Odontogenic infections (OIs) have been one of the most common diseases in the oral and maxillofacial region [1],[2] associated with mortality rate of 10–40%.[3] With the advent of modern antibiotics, mortality rates have significantly reduced.[4],[5],[6] Such infections are usually self-limiting;[7],[8] purulent material may occasionally burrow deep into fascial spaces. Propagation can be produced by direct continuity, by lymphatic or hematogenous dissemination and depends on the patient's local and systemic factors and on the virulence of the pathogen.[9] Multiple severe complications of OIs have been reported, such as airway obstruction, mediastinitis, necrotizing fascitis, cavernous sinus thrombosis (CST), sepsis, thoracic empyema, cerebral abscess, and osteomyelitis.

This study reviews complications of OIs. The search done was based on PubMed and Google Scholar, and an extensive published work search was undertaken. Advanced MEDLINE search was performed using the terms “odontogenic infections,” “complications,” and “risk factors.” A manual search was performed of the references of each article. All information was sorted and analyzed for suitability for inclusion and relevant articles were retained.

   Spread of Odontogenic Infections Top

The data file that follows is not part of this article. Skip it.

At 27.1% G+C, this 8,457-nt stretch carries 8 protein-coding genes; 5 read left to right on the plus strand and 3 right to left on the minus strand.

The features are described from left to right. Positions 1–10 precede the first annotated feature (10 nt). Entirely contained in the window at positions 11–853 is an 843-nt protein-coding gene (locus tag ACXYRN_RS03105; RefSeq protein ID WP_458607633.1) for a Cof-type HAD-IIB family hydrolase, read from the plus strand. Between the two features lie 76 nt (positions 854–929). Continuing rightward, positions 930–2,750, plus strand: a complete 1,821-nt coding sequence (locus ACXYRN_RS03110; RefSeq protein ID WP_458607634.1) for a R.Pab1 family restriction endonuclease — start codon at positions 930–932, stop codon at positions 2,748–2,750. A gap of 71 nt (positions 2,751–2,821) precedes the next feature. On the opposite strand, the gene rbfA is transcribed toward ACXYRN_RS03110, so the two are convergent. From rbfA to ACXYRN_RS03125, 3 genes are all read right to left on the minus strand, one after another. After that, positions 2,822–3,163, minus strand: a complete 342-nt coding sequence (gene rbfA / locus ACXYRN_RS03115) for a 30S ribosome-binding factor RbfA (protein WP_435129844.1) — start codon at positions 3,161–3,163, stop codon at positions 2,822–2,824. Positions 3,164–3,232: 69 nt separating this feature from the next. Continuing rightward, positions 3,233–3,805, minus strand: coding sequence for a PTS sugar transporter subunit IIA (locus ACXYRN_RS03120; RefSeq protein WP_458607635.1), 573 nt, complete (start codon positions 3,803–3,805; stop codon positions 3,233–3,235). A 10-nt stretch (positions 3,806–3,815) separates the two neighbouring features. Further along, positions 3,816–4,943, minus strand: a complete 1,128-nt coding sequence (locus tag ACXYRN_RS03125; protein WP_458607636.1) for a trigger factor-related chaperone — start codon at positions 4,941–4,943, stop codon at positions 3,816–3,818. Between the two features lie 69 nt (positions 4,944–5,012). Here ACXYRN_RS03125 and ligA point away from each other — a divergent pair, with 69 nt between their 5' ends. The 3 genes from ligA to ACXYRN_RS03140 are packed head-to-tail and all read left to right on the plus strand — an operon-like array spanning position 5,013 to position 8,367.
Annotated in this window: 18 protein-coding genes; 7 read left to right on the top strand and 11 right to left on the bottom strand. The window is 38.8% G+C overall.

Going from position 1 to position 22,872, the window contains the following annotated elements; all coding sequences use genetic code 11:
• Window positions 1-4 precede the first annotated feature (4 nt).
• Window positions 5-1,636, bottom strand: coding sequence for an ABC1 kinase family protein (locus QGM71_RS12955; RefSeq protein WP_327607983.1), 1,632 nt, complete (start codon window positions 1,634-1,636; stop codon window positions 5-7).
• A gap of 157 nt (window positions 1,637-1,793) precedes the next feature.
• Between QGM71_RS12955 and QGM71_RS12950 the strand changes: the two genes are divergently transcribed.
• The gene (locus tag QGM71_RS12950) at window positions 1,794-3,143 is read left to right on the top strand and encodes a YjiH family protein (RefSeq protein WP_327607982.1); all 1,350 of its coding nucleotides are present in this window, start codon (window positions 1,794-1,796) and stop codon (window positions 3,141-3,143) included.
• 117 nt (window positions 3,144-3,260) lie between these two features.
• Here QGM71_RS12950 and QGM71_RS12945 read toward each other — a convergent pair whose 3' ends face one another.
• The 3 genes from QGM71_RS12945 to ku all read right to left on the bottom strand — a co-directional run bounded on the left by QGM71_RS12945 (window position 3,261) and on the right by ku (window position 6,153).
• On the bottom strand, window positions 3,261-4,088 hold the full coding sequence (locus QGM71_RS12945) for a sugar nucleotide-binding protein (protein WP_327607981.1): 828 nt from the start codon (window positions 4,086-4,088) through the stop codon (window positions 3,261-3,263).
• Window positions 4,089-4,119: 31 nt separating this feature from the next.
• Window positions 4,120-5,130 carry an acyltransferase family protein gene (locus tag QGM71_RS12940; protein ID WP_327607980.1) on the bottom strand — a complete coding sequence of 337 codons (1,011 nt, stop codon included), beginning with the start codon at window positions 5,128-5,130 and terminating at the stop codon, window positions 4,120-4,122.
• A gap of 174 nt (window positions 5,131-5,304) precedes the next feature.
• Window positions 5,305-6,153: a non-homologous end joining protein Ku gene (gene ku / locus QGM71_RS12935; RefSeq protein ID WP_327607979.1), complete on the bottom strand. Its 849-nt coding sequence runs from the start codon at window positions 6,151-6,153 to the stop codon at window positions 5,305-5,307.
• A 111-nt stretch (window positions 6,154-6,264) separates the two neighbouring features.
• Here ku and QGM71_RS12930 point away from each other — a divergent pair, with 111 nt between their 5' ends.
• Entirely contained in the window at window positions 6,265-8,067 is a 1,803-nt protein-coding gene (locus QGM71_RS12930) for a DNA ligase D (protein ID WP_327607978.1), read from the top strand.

Knowledge of cervical fascial planes is essential in understanding the propagation pathways [Figure 1].
Figure 1: Potential pathways of extension of deep fascial space infections of the head and neck

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  • The superficial fascia extends from the head and neck to the thorax, shoulders, and axilla. Deep to the superficial fascia lies the deep cervical fascia made of three layers: Superficial, middle, and deep layer
  • The submandibular and sublingual spaces communicate around posterior border of mylohyoid. Edema and swelling of this space will cause superior and posterior displacement of the floor of the mouth and tongue causing airway compromise
  • The parapharyngeal space has the shape of a cone with its base facing the skull and communication with the brain can result in a cerebral abscess.[10] Communication occurs via various foramina such as foramen ovale, foramen lacerum, and jugular foramen